NEW ORLEANS (BP)–At New Orleans Baptist Theological Seminary, the first anniversary of Hurricane Katrina is more about looking forward than looking back. More about God’s provision, less about painful memories. More about ministry, less about mourning.
Seminary professors and students have said as much with their actions. They have returned to campus to continue to train and be trained for ministry. They have returned to be witnesses in the city of New Orleans
“All throughout our seminary family there has been a confidence in God and commitment to the future and a real attitude of love and grace and mutual support,” NOBTS President Chuck Kelley said. “We are going to mark the anniversary of Katrina by having a worship and ministry day.”
Classes are cancelled Aug. 29. Beginning that morning, the Louisiana Baptist Convention will provide disaster relief training in Leavell Chapel. The seminary family will then gather for worship and remembrance followed by a meal together.
After lunch, students and faculty members will be sent out into the community to clean, cut grass, gut homes and prayerwalk.
“This will be more than a one-day effort, it will formally launch our seminary’s [post-Katrina] ministry in the community,” Kelley said.
On Aug. 16, the seminary marked yet another important milestone on the long road to recovery -– the start of fall classes. From the first post-Katrina meeting of seminary officials Sept. 1, just days after the storm, to the May 13 graduation service on the main campus, all the milestones were leading to this one.
While the official enrollment count for the fall semester will not be finalized for months, Kelley said he is “very encouraged” by the preliminary count.
“It looks like our new student count is close to last year’s new student count, which is a pleasant surprise,” he said. “We are very pleased.”
Once again the campus is buzzing with normal NOBTS activity. Early morning joggers fight their way through the humid air. Students, weary from late-night study of Greek and Hebrew, rush to their classes. Children gather around piñatas during birthday parties at Sunshine Park.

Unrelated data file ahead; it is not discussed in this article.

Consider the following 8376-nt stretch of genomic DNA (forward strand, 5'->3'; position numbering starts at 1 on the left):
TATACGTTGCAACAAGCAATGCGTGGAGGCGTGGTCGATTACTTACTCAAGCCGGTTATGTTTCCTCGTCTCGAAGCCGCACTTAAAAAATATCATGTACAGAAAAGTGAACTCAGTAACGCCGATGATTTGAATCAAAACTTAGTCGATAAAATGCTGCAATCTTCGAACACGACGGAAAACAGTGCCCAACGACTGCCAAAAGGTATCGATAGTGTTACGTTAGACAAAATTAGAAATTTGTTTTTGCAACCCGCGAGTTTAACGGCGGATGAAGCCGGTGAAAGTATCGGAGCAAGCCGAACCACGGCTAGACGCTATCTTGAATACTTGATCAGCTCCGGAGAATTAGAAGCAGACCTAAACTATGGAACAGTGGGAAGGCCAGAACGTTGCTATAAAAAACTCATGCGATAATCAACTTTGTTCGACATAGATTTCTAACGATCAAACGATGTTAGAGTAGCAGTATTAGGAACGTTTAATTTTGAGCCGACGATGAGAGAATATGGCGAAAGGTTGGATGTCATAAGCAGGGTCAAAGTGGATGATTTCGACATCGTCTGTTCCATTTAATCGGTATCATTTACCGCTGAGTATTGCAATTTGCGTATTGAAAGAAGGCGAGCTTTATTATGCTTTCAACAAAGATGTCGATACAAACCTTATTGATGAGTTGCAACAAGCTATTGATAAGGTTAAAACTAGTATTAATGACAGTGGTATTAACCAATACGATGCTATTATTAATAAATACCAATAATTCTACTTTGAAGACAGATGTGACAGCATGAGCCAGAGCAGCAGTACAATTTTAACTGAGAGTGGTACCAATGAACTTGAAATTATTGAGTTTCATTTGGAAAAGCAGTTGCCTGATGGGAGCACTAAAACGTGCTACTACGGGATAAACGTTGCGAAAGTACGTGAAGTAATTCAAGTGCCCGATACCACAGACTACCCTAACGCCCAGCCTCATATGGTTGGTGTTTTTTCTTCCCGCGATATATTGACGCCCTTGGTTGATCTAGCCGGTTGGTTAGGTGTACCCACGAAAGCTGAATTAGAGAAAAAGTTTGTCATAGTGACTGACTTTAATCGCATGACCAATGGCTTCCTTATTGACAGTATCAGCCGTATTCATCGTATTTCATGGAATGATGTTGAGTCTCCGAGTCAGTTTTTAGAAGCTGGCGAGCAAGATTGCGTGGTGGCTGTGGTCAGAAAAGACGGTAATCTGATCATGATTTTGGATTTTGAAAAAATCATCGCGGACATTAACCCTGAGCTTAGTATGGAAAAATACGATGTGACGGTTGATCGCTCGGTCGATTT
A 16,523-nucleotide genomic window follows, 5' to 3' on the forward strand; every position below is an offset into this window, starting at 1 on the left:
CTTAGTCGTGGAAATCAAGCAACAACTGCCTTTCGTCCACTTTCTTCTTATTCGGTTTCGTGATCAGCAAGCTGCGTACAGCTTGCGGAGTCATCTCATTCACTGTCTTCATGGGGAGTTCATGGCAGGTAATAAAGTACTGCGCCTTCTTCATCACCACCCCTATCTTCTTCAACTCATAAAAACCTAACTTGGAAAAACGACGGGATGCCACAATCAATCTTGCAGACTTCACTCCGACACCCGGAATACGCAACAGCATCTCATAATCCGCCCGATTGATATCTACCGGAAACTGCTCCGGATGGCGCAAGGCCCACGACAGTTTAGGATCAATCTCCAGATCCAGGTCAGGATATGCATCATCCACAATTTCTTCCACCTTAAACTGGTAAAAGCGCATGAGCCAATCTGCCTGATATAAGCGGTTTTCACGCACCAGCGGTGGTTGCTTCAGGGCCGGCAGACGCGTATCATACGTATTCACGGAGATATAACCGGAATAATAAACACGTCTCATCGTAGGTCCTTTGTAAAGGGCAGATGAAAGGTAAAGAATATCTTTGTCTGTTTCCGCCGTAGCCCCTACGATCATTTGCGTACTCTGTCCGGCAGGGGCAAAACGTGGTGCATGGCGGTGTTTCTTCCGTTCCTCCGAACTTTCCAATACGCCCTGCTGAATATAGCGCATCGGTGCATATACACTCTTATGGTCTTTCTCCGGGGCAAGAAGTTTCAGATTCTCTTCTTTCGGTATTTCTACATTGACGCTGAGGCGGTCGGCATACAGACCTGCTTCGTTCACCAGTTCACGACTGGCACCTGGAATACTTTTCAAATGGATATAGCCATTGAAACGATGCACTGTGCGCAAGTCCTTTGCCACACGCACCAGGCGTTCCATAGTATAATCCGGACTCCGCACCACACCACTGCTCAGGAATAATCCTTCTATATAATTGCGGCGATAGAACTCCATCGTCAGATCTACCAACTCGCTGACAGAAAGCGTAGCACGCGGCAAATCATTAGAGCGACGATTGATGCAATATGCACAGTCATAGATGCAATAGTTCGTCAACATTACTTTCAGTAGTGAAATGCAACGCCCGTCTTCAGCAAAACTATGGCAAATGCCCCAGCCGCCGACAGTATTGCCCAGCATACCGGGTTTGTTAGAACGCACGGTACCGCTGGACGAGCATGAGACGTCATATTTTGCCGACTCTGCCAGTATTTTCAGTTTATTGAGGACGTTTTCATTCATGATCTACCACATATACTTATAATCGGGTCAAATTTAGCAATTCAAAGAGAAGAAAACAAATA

The pain of the past year is healing with time. Now when members of the seminary family talk about their Katrina experiences, they talk usually about God’s goodness. One of the things mentioned most is the kindness of Southern Baptist churches and individuals.
“The Katrina experience has been an absolutely brutal experience for our seminary and its families,” Kelley said. “No words will ever adequately describe the loss and the heartache, suffering and trials that our seminary family has been through. However, that is not what stands out to me.”
The way Southern Baptists moved quickly to meet the needs of the seminary family and needs throughout the hurricane zone is the real story of Katrina, Kelley said, noting, “It certainly has been [Southern Baptists’] finest hour in demonstrating the love and grace of God to the world.”
It was the generosity of Southern Baptists that kept the seminary from major financial crisis. Less than a month after the storm, the SBC Executive Committee — with unanimous support from SBC entity heads — voted to redirect beyond-the-budget 2004-05 Cooperative Program receipts for national causes in order to support disaster relief needs of the seminary, the three state conventions most affected by the hurricane and the North American Mission Board. This action resulted in a special gift of $6.2 million for NOBTS.
Gifts from individual Baptists and churches also played a key role in the school’s dramatic recovery. This sacrificial giving covered many expenses that insurance did not, such as vital financial relief for students, professors and staff members in need.